As businesses reopen and normal life gradually returns, it’s important to reflect — why did Australia so easily accept weeks of police state-restrictions? As they fretted their way through weeks of police-state restrictions, many Australians must have marvelled at the ease with which their governments put them under virtual house arrest. All it took was emergency COVID-19 legislation and the drafting of enforceable new rules. In the blink of an eye, basic civil rights were outlawed.
Source: Maurice Newman for News Corp
How will history judge our lockdown?
As if they were children being lectured by their parents, the public was assured that the harsh measures were for their own good. Expert medical advice was tendered. The nation’s Deputy Chief Medical Officer, Paul Kelly, warned: “In a worst-case scenario, 15 million people would get the coronavirus and 150,000 would die.” For the optimists, his best-case scenario was an infection rate of 20 per cent where about 50,000 people out of 5 million infected would die.
However illogical many rules seemed, most people did as they were told. They stayed indoors, received no visitors and exercised responsibly. Even when schools and places of worship were closed, they raised few objections. Nor did they issue any kind of a challenge when the states ignored the Constitution by sealing their borders and denying free movement of people.
It was the same for businesses in “non-essential” industries. When forcibly put into “hibernation”, they offered little resistance. Landlords, too, were mostly silent when they were ordered not to terminate leases or evict tenants for non-payment of rent.
Overwhelmingly, the nation accepted this was necessary and that sacrifice would be rewarded “on the other side”. Wartime analogies were drawn, forgetting that in war, the economy and employment are at full capacity.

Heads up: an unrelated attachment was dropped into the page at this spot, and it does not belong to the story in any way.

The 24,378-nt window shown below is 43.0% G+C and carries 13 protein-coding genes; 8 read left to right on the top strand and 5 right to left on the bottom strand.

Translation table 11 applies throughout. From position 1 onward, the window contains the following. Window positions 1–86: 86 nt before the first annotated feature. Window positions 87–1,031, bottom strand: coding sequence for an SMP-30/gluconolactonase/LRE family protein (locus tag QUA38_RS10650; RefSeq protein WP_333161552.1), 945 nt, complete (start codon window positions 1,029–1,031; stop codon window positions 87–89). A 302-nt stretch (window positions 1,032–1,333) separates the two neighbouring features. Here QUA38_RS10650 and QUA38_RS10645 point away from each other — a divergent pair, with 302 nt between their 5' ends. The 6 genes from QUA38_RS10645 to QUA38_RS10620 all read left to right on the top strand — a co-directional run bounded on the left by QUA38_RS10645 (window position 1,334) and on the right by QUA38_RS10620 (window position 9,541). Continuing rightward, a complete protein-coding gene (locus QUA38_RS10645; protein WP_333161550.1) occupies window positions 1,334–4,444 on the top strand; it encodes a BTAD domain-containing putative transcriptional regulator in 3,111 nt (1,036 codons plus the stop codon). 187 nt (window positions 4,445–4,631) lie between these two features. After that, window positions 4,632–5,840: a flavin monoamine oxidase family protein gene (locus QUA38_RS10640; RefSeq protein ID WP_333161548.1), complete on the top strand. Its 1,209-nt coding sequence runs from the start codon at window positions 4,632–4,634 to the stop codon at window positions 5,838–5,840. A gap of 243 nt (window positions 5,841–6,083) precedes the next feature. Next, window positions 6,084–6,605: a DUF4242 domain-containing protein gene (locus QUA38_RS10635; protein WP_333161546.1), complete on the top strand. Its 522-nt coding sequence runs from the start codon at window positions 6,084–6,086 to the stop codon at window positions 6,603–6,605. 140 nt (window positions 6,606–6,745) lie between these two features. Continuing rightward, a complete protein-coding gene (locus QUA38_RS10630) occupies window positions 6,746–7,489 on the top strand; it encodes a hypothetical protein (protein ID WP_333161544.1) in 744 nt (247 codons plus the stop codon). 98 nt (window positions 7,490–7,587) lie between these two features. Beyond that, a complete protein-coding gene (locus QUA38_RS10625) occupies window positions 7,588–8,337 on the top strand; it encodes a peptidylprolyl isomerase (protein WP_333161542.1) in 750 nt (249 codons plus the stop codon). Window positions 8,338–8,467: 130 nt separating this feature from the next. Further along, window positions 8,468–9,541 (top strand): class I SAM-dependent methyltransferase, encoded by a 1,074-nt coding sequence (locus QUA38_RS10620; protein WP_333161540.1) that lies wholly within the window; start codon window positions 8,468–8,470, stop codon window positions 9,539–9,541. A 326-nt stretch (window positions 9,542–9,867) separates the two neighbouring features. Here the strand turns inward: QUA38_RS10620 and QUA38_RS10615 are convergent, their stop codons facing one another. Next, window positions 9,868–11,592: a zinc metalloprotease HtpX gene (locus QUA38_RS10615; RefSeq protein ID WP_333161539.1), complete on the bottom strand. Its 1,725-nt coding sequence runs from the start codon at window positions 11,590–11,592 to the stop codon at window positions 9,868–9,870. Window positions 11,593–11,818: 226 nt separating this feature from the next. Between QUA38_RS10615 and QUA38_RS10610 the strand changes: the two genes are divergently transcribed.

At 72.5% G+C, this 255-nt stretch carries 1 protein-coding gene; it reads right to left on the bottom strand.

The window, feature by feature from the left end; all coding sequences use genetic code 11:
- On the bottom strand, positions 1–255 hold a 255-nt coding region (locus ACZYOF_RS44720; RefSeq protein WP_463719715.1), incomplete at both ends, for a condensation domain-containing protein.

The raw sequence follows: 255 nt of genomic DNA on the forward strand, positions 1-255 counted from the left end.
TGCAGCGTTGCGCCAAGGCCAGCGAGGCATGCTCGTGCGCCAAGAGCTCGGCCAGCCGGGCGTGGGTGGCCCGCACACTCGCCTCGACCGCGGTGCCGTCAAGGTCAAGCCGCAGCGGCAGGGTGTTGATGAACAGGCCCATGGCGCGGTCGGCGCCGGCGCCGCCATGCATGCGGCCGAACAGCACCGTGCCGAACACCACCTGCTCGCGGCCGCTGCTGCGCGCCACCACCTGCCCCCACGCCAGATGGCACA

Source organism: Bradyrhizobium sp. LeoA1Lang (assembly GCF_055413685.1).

Shuttering the economy to defeat this enemy has already resulted in nosebleed deficits and almost eight million applications for JobSeeker and JobKeeper support. Prospects of early employment are bleak. Many on JobKeeper work for zombie companies that may fail when the scheme ends in September. In stark contrast, public sector jobs remain safe and on full pay, making the claim “We’re all in this together” sound hollow.
Unsurprisingly, the lockdown has exacted a terrible social price. Suicide rates have hugely outstripped deaths from COVID-19, while cases of child abuse and domestic violence have risen sharply.
The emergency measures may have been well-intentioned and based on medical advice, and they have certainly limited infections. However, history will judge the cure as worse than the disease. With fewer than 7000 cases and not 100 deaths so far, the early modelling seems to have been more panic than science. An unwillingness to admit this — particularly at the state level — is no doubt delaying the easing of restrictions.
Having dug the hole, the bigger task is how to exit. So far, the states’ approach to relaxation has been unworldly, with the likely impact on activity minimal.